We’ll Keep You in Our Tweets: Leaders Respond to Tragedy in the Digital Age

(James O’Hanlon/Flicker)

The response to the recent terrorist attack in Manchester is still unfolding, but it has already served to remind us that, in the Digital Age, responding to tragedy poses new challenges for heads of state and other public figures.

Compared to Tony Walsh reading his poem “This is the Place” at the Manchester vigil and the unscripted authenticity of the crowd breaking into song, the carefully-worded statements of world leaders seem to rattle like empty cans. Perhaps comparing the words of a poet to that of a politician is unfair; when the world expects a statement, and the words of shock, condolence and condemnation are so predictable, “diplomacy of sympathy” inevitably loses its impact. Although language has the power to narrate or interpret national trauma, it seems that providing true comfort or reassurance is a hit-or-miss practice for national leaders. Why, then, is it still so unthinkable that these heads of state could choose to remain silent and forgo releasing a generic message into the social media storm of responses?

Many continue to make the valid observation that our cross-border expressions of sympathy are the most emphatic for Western victims and that acute incidents provoke much more “diplomacy of sympathy” dialogue than deaths in ongoing warzones. But putting this selective blindness aside, this practice is worth examining further. The frequency of “condolences,” “condemnation,” and “solidarity” as buzzwords in official post-attack discourses may be read as the successful communication of a unified message. But increasingly, these messages read like tired scripts that don’t speak to victims’ pain or promise much in terms of a national or multi-lateral response.

Unsurprisingly, the current U.S. president deviated slightly from the diplomatic script in his response to the Manchester attack. Both Trump’s personal and the POTUS accounts tweeted a line from his speech in response to the events, choosing, “We stand in absolute solidarity with the people of the United Kingdom,” thus ticking off key disaster diplomacy language. But in his speech, Trump spent more time labeling the terrorists “evil losers.” This infantile take on violence deserves the same eye-rolling that greeted the president when he instructed supporters committing hate crimes to “stop it,” but it also throws the linguistic line-toeing of other leaders’ statements into sharp relief.

Trump’s departure from convention is also notable in the context of the “democratization” of media that has enabled individuals to engage with official statements on Twitter and other sites. Inappropriate responses can be criticized or ridiculed by other users, even before coverage by mainstream media, with public figures also entering the scrum. The outrage generated when Trump Jr. tweeted about the London Mayor, Sadiq Khan, provides an example of the bizarre turn dialogue between (supposed) state representatives can sometimes take. Trump Jr. quoted Khan out of context, using words from a 2016 interview as if they were a response to the terror incident in Westminster in March of this year. The refusal to fact-check is already a calling card of the Trump administration (and family), but this example also shows how online interactions between individuals affiliated with the government can undermine the diplomacy of sympathy between states.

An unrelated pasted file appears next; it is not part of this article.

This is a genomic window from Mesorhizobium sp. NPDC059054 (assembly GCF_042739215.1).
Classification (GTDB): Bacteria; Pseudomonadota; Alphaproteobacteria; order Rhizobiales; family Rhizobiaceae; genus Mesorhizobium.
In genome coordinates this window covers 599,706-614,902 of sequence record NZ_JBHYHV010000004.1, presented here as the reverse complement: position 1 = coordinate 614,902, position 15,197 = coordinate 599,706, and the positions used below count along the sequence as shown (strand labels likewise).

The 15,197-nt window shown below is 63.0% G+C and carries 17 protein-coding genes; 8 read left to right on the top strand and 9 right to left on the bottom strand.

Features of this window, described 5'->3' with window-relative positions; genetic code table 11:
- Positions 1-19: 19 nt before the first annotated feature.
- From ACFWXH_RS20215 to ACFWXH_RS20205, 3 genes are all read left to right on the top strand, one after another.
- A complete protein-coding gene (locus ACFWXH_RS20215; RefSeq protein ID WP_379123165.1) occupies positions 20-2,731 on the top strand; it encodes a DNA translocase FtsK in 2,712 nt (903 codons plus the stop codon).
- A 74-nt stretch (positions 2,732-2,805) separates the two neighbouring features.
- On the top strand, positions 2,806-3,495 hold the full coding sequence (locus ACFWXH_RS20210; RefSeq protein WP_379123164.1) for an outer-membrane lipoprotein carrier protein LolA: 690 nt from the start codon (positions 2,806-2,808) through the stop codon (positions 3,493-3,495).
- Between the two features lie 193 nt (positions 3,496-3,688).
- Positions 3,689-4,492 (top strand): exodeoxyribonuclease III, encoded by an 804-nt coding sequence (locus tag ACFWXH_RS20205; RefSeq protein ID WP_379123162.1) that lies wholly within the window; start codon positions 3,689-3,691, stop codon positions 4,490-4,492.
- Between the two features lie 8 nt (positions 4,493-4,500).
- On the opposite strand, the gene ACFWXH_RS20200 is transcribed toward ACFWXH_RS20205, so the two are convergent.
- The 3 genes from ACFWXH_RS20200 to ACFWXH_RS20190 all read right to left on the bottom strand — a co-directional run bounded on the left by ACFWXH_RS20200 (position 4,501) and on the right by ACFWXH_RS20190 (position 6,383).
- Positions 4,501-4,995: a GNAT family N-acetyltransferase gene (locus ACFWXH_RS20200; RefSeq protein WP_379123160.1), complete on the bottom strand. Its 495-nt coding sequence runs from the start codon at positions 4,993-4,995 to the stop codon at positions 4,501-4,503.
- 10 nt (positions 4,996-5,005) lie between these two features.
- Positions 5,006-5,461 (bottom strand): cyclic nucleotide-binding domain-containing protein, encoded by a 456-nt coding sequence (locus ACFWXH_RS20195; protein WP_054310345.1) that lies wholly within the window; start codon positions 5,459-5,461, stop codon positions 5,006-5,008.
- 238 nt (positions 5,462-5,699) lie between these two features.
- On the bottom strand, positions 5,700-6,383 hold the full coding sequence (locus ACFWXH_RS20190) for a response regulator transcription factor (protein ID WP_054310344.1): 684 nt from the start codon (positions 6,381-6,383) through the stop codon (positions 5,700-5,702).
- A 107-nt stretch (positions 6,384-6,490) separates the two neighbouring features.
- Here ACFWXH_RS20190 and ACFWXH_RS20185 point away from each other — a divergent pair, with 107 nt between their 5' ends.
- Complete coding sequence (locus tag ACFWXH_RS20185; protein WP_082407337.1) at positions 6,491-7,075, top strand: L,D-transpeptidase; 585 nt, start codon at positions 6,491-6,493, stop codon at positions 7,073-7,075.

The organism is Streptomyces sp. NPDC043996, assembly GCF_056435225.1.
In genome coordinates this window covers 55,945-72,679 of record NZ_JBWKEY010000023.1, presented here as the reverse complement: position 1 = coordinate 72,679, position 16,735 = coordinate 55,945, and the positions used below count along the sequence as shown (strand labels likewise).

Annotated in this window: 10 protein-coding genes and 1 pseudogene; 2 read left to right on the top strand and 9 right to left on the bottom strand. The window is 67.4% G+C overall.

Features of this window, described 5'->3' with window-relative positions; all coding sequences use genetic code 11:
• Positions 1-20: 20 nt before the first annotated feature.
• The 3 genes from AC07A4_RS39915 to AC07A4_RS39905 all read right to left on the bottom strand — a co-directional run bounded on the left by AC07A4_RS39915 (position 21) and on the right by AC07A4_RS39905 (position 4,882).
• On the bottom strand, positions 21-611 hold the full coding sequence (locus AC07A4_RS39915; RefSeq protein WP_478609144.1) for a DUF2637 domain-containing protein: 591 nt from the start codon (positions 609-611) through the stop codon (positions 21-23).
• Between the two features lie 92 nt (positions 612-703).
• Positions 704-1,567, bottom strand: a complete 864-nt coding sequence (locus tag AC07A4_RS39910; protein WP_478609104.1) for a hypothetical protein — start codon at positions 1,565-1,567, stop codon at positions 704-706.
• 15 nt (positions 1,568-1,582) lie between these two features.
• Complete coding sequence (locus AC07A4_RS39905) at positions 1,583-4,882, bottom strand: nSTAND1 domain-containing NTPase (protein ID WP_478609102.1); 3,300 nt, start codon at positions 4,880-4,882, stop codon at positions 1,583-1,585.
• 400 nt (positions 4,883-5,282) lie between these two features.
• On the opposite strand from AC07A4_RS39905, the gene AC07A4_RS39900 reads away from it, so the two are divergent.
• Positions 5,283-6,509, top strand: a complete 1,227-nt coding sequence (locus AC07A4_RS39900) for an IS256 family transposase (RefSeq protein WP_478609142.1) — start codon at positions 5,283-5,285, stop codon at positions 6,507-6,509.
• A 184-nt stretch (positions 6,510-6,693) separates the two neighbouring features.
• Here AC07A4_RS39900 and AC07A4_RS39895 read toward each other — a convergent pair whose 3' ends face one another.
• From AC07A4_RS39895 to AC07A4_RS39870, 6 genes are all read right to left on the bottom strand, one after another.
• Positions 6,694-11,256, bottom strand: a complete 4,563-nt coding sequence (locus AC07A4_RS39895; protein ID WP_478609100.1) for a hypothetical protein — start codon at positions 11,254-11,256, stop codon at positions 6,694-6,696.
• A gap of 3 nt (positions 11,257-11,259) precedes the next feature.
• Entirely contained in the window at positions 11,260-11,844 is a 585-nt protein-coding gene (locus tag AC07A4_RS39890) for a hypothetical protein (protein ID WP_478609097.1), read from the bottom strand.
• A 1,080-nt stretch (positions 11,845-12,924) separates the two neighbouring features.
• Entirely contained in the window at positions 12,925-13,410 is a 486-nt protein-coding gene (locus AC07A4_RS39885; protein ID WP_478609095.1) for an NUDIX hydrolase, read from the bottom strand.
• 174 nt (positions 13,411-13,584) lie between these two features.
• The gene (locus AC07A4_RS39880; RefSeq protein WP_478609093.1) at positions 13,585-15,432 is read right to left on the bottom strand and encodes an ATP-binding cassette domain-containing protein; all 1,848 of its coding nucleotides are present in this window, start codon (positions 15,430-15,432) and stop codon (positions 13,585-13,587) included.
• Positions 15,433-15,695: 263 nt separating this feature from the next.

With national administrations publicly communicating on social media, the global audience consuming news of “disasters” look just as much to celebrities as heads of state for comment. The social media backlash to Kim Kardashian’s tweet about the attack arguably got as much coverage as official statements from world leaders. In fact, the fervor with which Kardashian was criticized for posting a photo of herself at an earlier Ariana Grande concert points us to the consequences of public figures, political or otherwise, veering off-script. Twitter and other social media offer the fastest way for both celebrities and world leaders to respond to global events. But when users are quick to look to the entertainment industry for a response, it is clear that state representatives must pull off their difficult rhetorical balancing act in a quickly evolving and increasingly crowded public forum.

“Grassroots” responses often demonstrate that the repetition of certain words following a tragic event need not always indicate empty, unoriginal platitudes. The sweeping popularity of “Je Suis Charlie” after the January 2015 attack on the Charlie Hebdo offices, for example, allowed for a (not completely uncontroversial) demonstration of grief and solidarity across communication platforms. In comparison, when public figures’ reactions to a disaster seem little more than rearrangements of the same set phrases, they can’t help but ring a little hollow.

Admittedly, there exists a parallel between these stiff condolences and the lack of appropriate language for personal grief or tragedy, but it seems that unrehearsed memorialization seen in vigils or demonstrations provides greater social healing and reassurance than the words of our leaders. What we are left with is a race “to the top” in which state representatives rush to make the strongest condemnation, the most sincere pledge of solidarity and the fiercest vow to fight terrorism—knee-jerk reactions that drain the script of disaster diplomacy of its emotional resonance.

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